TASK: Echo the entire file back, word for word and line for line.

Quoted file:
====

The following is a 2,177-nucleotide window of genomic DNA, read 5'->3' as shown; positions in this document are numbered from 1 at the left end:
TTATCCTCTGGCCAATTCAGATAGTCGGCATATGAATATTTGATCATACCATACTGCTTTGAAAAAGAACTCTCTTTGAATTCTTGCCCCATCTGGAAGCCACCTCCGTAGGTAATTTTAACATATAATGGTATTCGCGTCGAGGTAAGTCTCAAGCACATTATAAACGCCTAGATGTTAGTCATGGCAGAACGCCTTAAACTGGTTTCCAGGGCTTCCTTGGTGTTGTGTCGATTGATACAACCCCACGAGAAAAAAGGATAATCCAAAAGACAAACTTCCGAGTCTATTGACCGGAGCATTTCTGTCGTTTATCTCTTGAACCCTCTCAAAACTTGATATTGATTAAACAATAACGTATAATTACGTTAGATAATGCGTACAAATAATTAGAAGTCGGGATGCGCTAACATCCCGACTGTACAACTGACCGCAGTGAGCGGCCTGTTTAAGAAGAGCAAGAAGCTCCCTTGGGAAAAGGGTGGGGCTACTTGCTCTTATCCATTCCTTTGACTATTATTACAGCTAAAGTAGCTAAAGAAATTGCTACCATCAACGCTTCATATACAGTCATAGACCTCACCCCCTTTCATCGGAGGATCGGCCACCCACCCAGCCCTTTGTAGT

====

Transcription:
The following is a 2,177-nucleotide window of genomic DNA, read 5'->3' as shown; positions in this document are numbered from 1 at the left end:
TTATCCTCTGGCCAATTCAGATAGTCGGCATATGAATATTTGATCATACCATACTGCTTTGAAAAAGAACTCTCTTTGAATTCTTGCCCCATCTGGAAGCCACCTCCGTAGGTAATTTTAACATATAATGGTATTCGCGTCGAGGTAAGTCTCAAGCACATTATAAACGCCTAGATGTTAGTCATGGCAGAACGCCTTAAACTGGTTTCCAGGGCTTCCTTGGTGTTGTGTCGATTGATACAACCCCACGAGAAAAAAGGATAATCCAAAAGACAAACTTCCGAGTCTATTGACCGGAGCATTTCTGTCGTTTATCTCTTGAACCCTCTCAAAACTTGATATTGATTAAACAATAACGTATAATTACGTTAGATAATGCGTACAAATAATTAGAAGTCGGGATGCGCTAACATCCCGACTGTACAACTGACCGCAGTGAGCGGCCTGTTTAAGAAGAGCAAGAAGCTCCCTTGGGAAAAGGGTGGGGCTACTTGCTCTTATCCATTCCTTTGACTATTATTACAGCTAAAGTAGCTAAAGAAATTGCTACCATCAACGCTTCATATACAGTCATAGACCTCACCCCCTTTCATCGGAGGATCGGCCACCCACCCAGCCCTTTGTAGT